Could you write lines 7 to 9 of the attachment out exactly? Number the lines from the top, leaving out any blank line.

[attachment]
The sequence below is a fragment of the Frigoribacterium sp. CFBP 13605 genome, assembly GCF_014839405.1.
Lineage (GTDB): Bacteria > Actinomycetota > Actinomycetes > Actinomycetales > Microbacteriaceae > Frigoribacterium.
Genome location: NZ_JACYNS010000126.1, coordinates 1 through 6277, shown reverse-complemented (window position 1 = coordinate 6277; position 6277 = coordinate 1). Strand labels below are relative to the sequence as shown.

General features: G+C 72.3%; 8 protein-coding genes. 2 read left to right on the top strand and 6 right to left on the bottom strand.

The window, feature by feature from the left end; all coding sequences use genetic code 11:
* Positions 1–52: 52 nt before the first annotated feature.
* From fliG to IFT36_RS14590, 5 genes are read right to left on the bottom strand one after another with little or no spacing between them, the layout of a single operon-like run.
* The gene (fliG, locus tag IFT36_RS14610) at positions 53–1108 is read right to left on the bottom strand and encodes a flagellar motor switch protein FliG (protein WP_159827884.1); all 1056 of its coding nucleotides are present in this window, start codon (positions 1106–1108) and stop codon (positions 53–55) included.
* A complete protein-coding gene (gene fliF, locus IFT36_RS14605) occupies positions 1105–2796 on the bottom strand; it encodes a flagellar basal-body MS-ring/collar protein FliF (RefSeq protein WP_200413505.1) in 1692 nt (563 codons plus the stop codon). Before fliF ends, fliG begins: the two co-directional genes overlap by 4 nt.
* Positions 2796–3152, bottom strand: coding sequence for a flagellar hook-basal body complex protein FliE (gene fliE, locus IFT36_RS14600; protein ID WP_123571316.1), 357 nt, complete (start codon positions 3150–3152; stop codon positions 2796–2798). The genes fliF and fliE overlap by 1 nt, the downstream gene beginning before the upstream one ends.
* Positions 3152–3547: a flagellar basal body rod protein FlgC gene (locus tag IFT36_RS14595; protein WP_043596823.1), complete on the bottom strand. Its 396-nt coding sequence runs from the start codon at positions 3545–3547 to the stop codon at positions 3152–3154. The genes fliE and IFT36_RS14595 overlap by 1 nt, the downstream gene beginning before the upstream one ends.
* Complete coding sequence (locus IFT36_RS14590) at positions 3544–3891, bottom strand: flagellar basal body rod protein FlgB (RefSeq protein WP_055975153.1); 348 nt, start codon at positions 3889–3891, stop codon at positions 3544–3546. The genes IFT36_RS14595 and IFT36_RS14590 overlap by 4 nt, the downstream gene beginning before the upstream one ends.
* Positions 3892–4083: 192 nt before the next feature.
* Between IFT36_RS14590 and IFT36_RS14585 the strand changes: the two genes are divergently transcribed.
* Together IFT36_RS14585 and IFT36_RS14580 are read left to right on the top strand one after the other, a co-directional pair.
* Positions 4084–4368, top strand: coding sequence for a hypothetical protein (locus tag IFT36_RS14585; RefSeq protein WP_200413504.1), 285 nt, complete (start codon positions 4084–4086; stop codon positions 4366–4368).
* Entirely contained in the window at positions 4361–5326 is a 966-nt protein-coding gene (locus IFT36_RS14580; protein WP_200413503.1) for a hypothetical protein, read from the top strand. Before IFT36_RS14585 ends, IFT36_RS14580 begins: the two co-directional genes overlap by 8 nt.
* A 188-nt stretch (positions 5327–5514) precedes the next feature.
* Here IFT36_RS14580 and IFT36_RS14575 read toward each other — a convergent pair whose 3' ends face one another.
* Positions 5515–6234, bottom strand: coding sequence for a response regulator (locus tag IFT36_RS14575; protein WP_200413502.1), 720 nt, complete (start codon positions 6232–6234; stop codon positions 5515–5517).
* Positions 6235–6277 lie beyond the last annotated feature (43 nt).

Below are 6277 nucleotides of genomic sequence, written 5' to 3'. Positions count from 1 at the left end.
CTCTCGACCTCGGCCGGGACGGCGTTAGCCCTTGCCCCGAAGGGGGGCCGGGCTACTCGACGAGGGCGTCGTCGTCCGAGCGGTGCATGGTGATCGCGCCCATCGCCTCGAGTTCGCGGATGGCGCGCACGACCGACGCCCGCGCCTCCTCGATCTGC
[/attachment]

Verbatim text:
* From fliG to IFT36_RS14590, 5 genes are read right to left on the bottom strand one after another with little or no spacing between them, the layout of a single operon-like run.
* The gene (fliG, locus tag IFT36_RS14610) at positions 53–1108 is read right to left on the bottom strand and encodes a flagellar motor switch protein FliG (protein WP_159827884.1); all 1056 of its coding nucleotides are present in this window, start codon (positions 1106–1108) and stop codon (positions 53–55) included.
* A complete protein-coding gene (gene fliF, locus IFT36_RS14605) occupies positions 1105–2796 on the bottom strand; it encodes a flagellar basal-body MS-ring/collar protein FliF (RefSeq protein WP_200413505.1) in 1692 nt (563 codons plus the stop codon). Before fliF ends, fliG begins: the two co-directional genes overlap by 4 nt.